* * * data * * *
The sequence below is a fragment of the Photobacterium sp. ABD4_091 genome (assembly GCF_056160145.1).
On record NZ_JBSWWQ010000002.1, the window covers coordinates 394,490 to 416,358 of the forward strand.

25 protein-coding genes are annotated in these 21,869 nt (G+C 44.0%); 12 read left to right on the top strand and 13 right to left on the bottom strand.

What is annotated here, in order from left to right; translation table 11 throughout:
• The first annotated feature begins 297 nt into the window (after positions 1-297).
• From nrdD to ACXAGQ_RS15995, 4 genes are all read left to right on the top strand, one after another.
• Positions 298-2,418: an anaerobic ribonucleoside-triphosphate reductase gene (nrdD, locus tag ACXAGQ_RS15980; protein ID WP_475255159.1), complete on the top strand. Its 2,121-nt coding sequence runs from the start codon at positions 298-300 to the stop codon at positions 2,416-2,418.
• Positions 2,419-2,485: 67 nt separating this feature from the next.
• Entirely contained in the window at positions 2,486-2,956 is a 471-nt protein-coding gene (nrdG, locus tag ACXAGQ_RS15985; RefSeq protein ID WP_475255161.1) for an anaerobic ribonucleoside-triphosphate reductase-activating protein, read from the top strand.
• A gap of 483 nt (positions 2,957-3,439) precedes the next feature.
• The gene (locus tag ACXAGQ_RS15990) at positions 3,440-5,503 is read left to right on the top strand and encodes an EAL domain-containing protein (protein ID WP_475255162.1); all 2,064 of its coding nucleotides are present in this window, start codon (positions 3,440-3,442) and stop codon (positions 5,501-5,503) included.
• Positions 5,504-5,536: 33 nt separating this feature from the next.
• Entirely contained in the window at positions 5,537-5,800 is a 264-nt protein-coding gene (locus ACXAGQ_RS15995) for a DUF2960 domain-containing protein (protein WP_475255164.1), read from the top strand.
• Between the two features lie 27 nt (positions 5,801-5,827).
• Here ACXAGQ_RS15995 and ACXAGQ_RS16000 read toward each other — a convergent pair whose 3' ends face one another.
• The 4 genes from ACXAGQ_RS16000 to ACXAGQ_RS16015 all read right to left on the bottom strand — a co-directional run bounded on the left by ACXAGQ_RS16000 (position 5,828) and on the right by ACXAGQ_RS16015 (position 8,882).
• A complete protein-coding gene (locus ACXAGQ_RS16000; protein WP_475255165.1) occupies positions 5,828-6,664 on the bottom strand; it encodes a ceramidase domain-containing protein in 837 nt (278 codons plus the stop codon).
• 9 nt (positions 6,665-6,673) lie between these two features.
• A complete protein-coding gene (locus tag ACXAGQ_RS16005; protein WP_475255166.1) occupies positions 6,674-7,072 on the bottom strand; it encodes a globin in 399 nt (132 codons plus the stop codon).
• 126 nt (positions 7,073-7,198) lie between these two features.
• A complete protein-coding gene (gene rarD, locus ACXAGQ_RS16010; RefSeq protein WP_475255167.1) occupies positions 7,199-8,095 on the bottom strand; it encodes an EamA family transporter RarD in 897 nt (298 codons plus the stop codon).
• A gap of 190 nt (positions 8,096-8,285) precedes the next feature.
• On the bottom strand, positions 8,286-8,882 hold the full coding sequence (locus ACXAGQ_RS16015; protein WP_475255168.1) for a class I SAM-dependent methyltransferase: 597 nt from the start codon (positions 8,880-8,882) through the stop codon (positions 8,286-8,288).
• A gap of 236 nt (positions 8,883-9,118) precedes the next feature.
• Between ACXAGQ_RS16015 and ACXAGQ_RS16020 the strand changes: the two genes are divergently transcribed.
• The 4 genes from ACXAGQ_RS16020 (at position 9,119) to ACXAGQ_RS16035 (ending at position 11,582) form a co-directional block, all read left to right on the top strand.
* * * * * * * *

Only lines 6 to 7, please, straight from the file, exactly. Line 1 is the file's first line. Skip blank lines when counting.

• From nrdD to ACXAGQ_RS15995, 4 genes are all read left to right on the top strand, one after another.
• Positions 298-2,418: an anaerobic ribonucleoside-triphosphate reductase gene (nrdD, locus tag ACXAGQ_RS15980; protein ID WP_475255159.1), complete on the top strand. Its 2,121-nt coding sequence runs from the start codon at positions 298-300 to the stop codon at positions 2,416-2,418.